This Kit Gives Protesters Weapons for Anonymity & Encryption
New York-based designers Xuedi Chen and Pedro Oliveira have created a kit of wearables for civil unrest.
All images by Roy Rochlin, courtesy of the artists
Imagine if a hip fashion or tech company were in the business of designing privacy and encryption-enhancing wearables. This is sort of the notion behind Backslash, a kit of “functional devices designed for protests and riots of the future.”
Conceived by Brooklyn-based designer and educator Xuedi Chen and Brazilian art director and interactive designer Pedro G. C. Oliveira, the Backslash kit features everything from smart bandanas that feature embedded messages to a mobile “panic button.” Backslash was inspired, as Chen tells The Creators Project, by a range from recent protests, including the Arab Spring, Occupy Wall Street, Gezi Park, the Egyptian revolution and others.
The smart bandana, for instance, was inspired by the tactic of protesters to wear bandanas to mask their identity. More specifically, it was inspired by the patterns found in the kaffiyeh, a traditional headdress worn in the Middle East, which Chen and Oliveira see as a strong symbol of activism. They also chose the kaffiyeh because it is able to be folded in many ways, providing a number of configurations, allowing people to “unlock” different messages.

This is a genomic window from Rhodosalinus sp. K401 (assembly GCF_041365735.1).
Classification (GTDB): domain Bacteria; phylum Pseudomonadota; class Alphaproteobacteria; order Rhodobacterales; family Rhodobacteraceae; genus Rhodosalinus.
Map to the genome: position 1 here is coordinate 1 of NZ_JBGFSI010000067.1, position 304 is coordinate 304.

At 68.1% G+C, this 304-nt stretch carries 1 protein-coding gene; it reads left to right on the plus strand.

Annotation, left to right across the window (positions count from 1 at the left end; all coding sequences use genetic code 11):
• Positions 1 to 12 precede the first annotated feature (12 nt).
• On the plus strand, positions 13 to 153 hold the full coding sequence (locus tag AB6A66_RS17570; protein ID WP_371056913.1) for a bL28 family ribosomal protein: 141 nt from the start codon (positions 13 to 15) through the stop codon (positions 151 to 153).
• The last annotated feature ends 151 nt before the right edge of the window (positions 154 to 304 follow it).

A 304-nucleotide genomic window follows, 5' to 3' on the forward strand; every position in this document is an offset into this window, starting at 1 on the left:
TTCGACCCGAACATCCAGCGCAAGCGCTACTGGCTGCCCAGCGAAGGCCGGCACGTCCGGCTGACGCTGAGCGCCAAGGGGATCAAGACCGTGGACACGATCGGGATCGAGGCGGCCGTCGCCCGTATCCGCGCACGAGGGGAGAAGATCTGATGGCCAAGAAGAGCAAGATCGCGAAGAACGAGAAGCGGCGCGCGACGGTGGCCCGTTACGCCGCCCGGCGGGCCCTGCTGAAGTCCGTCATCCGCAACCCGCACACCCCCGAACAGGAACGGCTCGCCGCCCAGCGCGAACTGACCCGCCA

“When it comes to idea of embedding messages, we were thinking about ways to transmit a message without other people knowing anything was being transmitted, kind hiding in plain sight,” Chen says. “People in the know would be able to decipher a message on site in a protest, or halfway across the globe through a photo.”
Instead of embedding a message directly in the pattern, Chen and Oliveira thought about the bandana as an extra level of authentication, a hash to unlock a message. No actual content is embedded in the pattern itself—it functions more like a public key. (In electronic communications, if two people exchange messages, they send messages via a public key—scrambled gibberish, basically—that can only be unlocked with a private key.)
“This, as well as the other devices, is just a prototype, a concept,” Chen says. “But in a near future we thought people would be able to generate this using a software and print stencils, make screen prints, or in some communities maybe even weave them.”
The "panic button" wearable is a response to a common police practice called “bottlenecking.” In a protest, police will occasionally close off side streets and funnel people into a closed-off space where they can be beaten or arrested. So Chen and Oliveira imagined a device that could notify people of a safer route before they enter a police bottleneck.
The two developed the hardware and software from scratch, focusing on a device that is not dependent on pairing with a smartphone or the cell network infrastructure. Chen says the devices themselves construct their own network. They also built in some redundancies (duplicate channels) in case authorities block a communication channel.